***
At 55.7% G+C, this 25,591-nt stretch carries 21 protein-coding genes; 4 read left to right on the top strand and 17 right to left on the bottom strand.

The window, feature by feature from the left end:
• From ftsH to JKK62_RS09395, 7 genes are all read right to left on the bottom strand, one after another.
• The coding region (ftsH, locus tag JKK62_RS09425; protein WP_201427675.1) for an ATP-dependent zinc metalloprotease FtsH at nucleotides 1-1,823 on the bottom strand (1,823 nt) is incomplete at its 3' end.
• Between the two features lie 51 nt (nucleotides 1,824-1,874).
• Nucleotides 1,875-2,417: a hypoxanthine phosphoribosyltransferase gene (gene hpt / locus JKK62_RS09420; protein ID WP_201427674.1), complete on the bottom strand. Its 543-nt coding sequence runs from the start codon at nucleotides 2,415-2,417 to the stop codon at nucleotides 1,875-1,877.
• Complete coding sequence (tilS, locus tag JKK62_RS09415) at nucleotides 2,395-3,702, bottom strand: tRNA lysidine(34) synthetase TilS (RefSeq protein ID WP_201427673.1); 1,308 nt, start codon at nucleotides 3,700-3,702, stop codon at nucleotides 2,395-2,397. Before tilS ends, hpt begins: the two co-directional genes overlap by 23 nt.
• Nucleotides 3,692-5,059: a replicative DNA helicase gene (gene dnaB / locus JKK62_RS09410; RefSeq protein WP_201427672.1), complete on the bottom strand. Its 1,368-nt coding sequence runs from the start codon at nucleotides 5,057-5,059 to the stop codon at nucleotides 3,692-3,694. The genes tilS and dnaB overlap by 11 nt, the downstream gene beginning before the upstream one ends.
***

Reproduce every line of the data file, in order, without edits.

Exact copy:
At 55.7% G+C, this 25,591-nt stretch carries 21 protein-coding genes; 4 read left to right on the top strand and 17 right to left on the bottom strand.

The window, feature by feature from the left end:
• From ftsH to JKK62_RS09395, 7 genes are all read right to left on the bottom strand, one after another.
• The coding region (ftsH, locus tag JKK62_RS09425; protein WP_201427675.1) for an ATP-dependent zinc metalloprotease FtsH at nucleotides 1-1,823 on the bottom strand (1,823 nt) is incomplete at its 3' end.
• Between the two features lie 51 nt (nucleotides 1,824-1,874).
• Nucleotides 1,875-2,417: a hypoxanthine phosphoribosyltransferase gene (gene hpt / locus JKK62_RS09420; protein ID WP_201427674.1), complete on the bottom strand. Its 543-nt coding sequence runs from the start codon at nucleotides 2,415-2,417 to the stop codon at nucleotides 1,875-1,877.
• Complete coding sequence (tilS, locus tag JKK62_RS09415) at nucleotides 2,395-3,702, bottom strand: tRNA lysidine(34) synthetase TilS (RefSeq protein ID WP_201427673.1); 1,308 nt, start codon at nucleotides 3,700-3,702, stop codon at nucleotides 2,395-2,397. Before tilS ends, hpt begins: the two co-directional genes overlap by 23 nt.
• Nucleotides 3,692-5,059: a replicative DNA helicase gene (gene dnaB / locus JKK62_RS09410; RefSeq protein WP_201427672.1), complete on the bottom strand. Its 1,368-nt coding sequence runs from the start codon at nucleotides 5,057-5,059 to the stop codon at nucleotides 3,692-3,694. The genes tilS and dnaB overlap by 11 nt, the downstream gene beginning before the upstream one ends.